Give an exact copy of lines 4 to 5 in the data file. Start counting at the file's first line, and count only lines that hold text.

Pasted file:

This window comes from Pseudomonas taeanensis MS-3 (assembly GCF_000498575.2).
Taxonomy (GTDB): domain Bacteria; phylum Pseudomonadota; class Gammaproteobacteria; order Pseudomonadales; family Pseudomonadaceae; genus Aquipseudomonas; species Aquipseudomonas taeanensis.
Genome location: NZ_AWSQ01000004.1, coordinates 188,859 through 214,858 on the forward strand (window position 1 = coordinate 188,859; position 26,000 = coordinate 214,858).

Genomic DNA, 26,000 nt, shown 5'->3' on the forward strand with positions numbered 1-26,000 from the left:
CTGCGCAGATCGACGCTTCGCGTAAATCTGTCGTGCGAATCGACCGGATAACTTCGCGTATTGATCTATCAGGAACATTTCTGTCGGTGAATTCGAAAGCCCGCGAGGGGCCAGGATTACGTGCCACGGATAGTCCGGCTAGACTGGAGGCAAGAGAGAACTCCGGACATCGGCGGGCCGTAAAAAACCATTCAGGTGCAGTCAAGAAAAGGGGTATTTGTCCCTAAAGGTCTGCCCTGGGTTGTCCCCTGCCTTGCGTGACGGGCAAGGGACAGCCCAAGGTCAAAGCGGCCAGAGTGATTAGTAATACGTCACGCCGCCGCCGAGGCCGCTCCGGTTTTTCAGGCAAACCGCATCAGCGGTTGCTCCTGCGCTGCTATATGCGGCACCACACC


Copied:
Genomic DNA, 26,000 nt, shown 5'->3' on the forward strand with positions numbered 1-26,000 from the left:
CTGCGCAGATCGACGCTTCGCGTAAATCTGTCGTGCGAATCGACCGGATAACTTCGCGTATTGATCTATCAGGAACATTTCTGTCGGTGAATTCGAAAGCCCGCGAGGGGCCAGGATTACGTGCCACGGATAGTCCGGCTAGACTGGAGGCAAGAGAGAACTCCGGACATCGGCGGGCCGTAAAAAACCATTCAGGTGCAGTCAAGAAAAGGGGTATTTGTCCCTAAAGGTCTGCCCTGGGTTGTCCCCTGCCTTGCGTGACGGGCAAGGGACAGCCCAAGGTCAAAGCGGCCAGAGTGATTAGTAATACGTCACGCCGCCGCCGAGGCCGCTCCGGTTTTTCAGGCAAACCGCATCAGCGGTTGCTCCTGCGCTGCTATATGCGGCACCACACC